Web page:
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Polenta taragna, or simply taragna, is a unique dish, a variation of polenta in which, in addition to corn flour, buckwheat flour is also used.
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Polenta taragna is a typical recipe of Valtellina cuisine. Its name derives from Tarai, a long stick used to mix it inside the copper pot in which it was prepared.
Polenta taragna, like other Valtellina polenta (for example, Pulénta vüncia, that is greasy), is prepared with a mixture containing buckwheat flour, which gives it its typical dark color, as opposed to the preparations of other regions which use only one type of flour, therefore obtaining a yellow polenta. Differently from ounce, in polenta taragna, the cheese is incorporated during cooking.
A classic recipe for polenta taragna. The ingredients and the dosage were learned by the various “Taratori” of the famous Taragna during the group’s annual summer alpine party at the Tagliate alpine pasture.
- A fairly firm polenta made with a pound of cornmeal, or two one-pound packages of polenta
- 1 cup melted unsalted butter
- 1/4 pound veal breast meat, cut into 2-inch cubes
- 1/2 cup chicken giblets (liver, heart, etc)
- 1 Spanish onion, chopped into 1/4-inch dice
- 1 small carrot, chopped into 1/4-inch dice
- 1 small celery stalk, cut into 1/4-inch dice
- 1/4 bunch fresh Italian flat-leaf parsley, finely chopped to yield 2 tablespoons
- Salt and freshly ground black pepper
- 4 peeled whole plum tomatoes from can, drained
- 1/2 cup dry white wine
- 1 1/2 tablespoons dried porcini mushrooms, reconstituted in hot water for 20 minutes then drained
- 1/2 cup freshly grated Parmigiano-Reggiano
How to make the Polenta pasticciata:
For the ragout:
In a 12 to a 14-inch saucepan over medium heat, heat the olive oil until hot but not smoking. Add the veal pieces and giblets and cook until evenly browned on all sides, about 10 to 15 minutes. Add the onion, carrot, celery, and parsley and cook until the vegetables begin to soften about 5 minutes—season to taste with salt and pepper. Add the tomatoes and the wine and break up the tomatoes with the back of a spoon. Adjust the seasoning. Lower the heat to let the mixture simmer gently until the wine evaporates, about 10 minutes. In the meantime, roughly chop the reconstituted mushrooms. Once the ragu has simmered for 10 minutes, add the chopped mushrooms and allow the mixture to continue simmering for another 20 minutes.
Prepare the polenta: In a 3-quart saucepan, heat water and salt until boiling. Drizzle in the polenta in a thin stream, constantly whisking, until all polenta is incorporated and the mixture begins to thicken. Switch to a wooden spoon, pull off heat, and continue to stir until thick as paste.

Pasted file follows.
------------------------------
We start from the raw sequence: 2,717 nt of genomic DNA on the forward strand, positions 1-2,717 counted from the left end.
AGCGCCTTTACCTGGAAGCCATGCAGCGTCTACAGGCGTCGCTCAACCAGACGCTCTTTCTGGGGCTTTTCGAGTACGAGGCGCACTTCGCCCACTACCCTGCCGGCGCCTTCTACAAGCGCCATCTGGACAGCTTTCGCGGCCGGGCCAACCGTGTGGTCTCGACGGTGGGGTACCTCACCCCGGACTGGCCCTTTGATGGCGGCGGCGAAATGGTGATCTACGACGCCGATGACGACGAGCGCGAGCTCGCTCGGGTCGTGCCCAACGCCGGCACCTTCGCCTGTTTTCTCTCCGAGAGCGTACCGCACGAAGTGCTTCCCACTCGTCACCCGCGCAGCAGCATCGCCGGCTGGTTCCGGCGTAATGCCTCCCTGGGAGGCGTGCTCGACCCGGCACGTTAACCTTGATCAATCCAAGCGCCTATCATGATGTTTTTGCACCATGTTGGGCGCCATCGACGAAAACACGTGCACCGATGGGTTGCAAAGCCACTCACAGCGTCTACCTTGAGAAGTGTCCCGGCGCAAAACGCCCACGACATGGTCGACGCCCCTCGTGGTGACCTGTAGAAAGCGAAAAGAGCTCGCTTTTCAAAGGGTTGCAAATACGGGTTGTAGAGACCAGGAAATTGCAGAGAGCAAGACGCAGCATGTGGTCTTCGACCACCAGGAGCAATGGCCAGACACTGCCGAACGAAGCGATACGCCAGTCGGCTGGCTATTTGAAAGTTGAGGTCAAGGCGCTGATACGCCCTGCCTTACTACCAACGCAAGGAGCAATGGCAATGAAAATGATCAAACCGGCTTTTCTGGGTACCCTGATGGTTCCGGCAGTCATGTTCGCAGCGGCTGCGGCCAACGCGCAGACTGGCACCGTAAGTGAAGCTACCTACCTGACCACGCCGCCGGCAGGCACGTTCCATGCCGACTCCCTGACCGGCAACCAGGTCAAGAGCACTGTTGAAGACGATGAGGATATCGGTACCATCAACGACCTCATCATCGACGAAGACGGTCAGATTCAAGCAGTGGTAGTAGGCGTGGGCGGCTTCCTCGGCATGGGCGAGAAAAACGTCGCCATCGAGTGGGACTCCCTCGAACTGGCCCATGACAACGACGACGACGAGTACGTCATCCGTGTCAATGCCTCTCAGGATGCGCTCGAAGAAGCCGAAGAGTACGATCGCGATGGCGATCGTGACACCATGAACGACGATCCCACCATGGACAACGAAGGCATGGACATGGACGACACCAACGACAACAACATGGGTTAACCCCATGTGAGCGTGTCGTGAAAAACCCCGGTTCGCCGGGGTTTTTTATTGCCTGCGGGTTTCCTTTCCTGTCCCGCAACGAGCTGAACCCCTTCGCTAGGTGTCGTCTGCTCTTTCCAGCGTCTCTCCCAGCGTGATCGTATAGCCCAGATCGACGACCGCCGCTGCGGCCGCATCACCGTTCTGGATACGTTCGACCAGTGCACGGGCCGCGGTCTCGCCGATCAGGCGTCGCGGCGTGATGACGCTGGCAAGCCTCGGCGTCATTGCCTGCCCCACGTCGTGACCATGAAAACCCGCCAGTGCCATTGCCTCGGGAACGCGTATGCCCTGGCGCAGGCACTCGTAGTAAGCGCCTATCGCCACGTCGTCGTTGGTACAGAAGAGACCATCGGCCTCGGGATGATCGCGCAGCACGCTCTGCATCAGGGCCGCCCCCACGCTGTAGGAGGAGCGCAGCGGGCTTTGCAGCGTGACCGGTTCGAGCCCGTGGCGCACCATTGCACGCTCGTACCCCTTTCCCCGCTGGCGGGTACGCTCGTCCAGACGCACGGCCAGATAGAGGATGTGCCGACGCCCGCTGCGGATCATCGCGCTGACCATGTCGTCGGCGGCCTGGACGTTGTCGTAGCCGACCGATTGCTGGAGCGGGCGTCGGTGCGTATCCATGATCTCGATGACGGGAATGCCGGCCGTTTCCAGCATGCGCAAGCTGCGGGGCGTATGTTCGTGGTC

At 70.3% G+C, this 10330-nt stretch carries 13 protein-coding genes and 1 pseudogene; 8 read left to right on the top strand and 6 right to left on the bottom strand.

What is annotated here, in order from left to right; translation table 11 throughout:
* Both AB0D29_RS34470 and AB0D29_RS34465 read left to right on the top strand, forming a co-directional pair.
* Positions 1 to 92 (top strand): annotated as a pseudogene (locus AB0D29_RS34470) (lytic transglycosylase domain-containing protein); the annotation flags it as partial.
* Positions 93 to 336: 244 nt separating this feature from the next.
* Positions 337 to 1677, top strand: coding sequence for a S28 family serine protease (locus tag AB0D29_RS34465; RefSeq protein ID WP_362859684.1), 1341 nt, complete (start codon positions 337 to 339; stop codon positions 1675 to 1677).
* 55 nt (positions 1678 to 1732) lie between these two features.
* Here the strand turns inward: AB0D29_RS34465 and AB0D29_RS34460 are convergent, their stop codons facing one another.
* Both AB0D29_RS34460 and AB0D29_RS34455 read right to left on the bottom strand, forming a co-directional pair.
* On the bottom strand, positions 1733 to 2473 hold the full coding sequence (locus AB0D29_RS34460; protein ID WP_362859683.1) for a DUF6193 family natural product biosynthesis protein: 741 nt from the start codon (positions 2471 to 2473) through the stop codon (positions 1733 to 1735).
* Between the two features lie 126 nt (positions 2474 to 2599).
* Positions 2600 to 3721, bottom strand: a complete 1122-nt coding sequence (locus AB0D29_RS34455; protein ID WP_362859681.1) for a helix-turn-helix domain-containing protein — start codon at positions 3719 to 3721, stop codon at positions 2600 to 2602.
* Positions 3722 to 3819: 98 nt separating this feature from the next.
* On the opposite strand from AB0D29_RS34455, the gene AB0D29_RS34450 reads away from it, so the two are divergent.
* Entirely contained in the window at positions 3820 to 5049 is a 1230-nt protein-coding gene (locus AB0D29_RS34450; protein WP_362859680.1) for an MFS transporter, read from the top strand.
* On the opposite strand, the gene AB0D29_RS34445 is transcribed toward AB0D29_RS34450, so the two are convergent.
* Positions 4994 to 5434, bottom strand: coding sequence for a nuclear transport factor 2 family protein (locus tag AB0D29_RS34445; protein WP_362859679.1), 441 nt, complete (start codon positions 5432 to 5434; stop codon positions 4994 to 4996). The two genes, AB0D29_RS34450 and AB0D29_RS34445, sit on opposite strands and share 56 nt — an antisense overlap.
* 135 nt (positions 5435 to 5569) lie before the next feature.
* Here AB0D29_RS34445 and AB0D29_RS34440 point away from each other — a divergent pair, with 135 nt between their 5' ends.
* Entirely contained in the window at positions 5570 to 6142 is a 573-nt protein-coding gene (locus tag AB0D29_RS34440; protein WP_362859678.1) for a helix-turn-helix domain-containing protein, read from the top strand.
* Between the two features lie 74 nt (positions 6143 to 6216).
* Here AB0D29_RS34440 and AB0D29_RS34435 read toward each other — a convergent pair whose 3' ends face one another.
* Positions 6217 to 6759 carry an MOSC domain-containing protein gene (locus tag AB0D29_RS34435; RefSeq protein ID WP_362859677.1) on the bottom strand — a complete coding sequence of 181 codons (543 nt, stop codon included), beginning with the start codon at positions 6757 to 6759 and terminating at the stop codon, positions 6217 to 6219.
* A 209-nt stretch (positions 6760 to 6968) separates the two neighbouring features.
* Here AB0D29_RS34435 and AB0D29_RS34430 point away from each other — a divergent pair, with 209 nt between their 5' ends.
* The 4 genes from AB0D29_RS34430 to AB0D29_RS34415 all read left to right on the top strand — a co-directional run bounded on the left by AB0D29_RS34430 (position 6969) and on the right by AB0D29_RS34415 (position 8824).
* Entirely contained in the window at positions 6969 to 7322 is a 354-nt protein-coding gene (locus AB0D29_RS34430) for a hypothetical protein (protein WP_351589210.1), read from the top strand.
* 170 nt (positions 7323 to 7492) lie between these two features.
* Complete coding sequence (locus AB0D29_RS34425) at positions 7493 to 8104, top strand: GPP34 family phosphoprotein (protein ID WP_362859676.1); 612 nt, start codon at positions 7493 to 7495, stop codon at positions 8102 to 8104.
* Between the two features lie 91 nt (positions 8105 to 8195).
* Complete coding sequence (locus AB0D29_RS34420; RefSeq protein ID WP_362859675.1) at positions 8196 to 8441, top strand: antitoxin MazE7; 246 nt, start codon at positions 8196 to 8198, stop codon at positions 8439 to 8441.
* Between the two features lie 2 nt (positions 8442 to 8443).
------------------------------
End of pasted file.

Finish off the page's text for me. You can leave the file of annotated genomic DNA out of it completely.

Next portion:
Preheat the oven to 400 degrees F.
Once the polenta is done, let it sit for a few minutes, then slice it. Butter an ovenproof serving dish about 14 inches in diameter and interlayer polenta and ragout, beginning with the polenta, then top with a layer of 1/4 of the Parmigiano-Reggiano. Once all is used up, sprinkle the melted butter over the top and put it through a hot oven (400 F, 195 C) for a few minutes, until it browns.
A Rosso di Franciacorta would be nice with this, as would a Valpolicella Classico Superiore.
You can replace 7 oz of yellow cornmeal with as mich whole-wheat cornmeal and Fontina with Bitto. This recipe is a specialty of Valtellina, in Northern Italy, where is called polenta taragna. You can substitute Bitto with Parmigiano. Whole-wheat cornmeal is mixed into the water when still cold, then brought to a boil, and the yellow cornmeal is added following the cooking process as in the primary method.
Polenta taragna is always served with good quality salame, thickly sliced by hand, or fresh pork sausage sauteed till brown.
Regional recipe from Lombardy
in Lombard language, it is a variant of “taragna,” originating in Val d’Arigna, located in the Orobie Alps center in Valtellina. Its peculiarity is cooked in cream and made with buckwheat flour, mashed potatoes, and cheese.
The pulenta uncia,
cooked in the areas of Lake Como. After having prepared the polenta with a mixture of corn and buckwheat flour in the pot, it is mixed with a sauté of abundant butter, garlic, and sage with typical semüda cheese or a semi-fat cheese from the alpine pastures until a homogeneous mixture is obtained, hence the term “voncia, uncia,” which in the Lombard language means ‘greasy.’
Polenta and bruscitti
is a typical dish of Varesotto and Alto Milanese based on polenta and minced meat.
is a very soft polenta prepared on Lake Como by mixing corn and wheat flour. It is cooked especially in summer, and it is eaten dipped in cold milk.
Originally from the province of Sondrio and the Brescian valleys, it is widespread in Upper Lombardy and Bergamo, and Lecco’s provinces.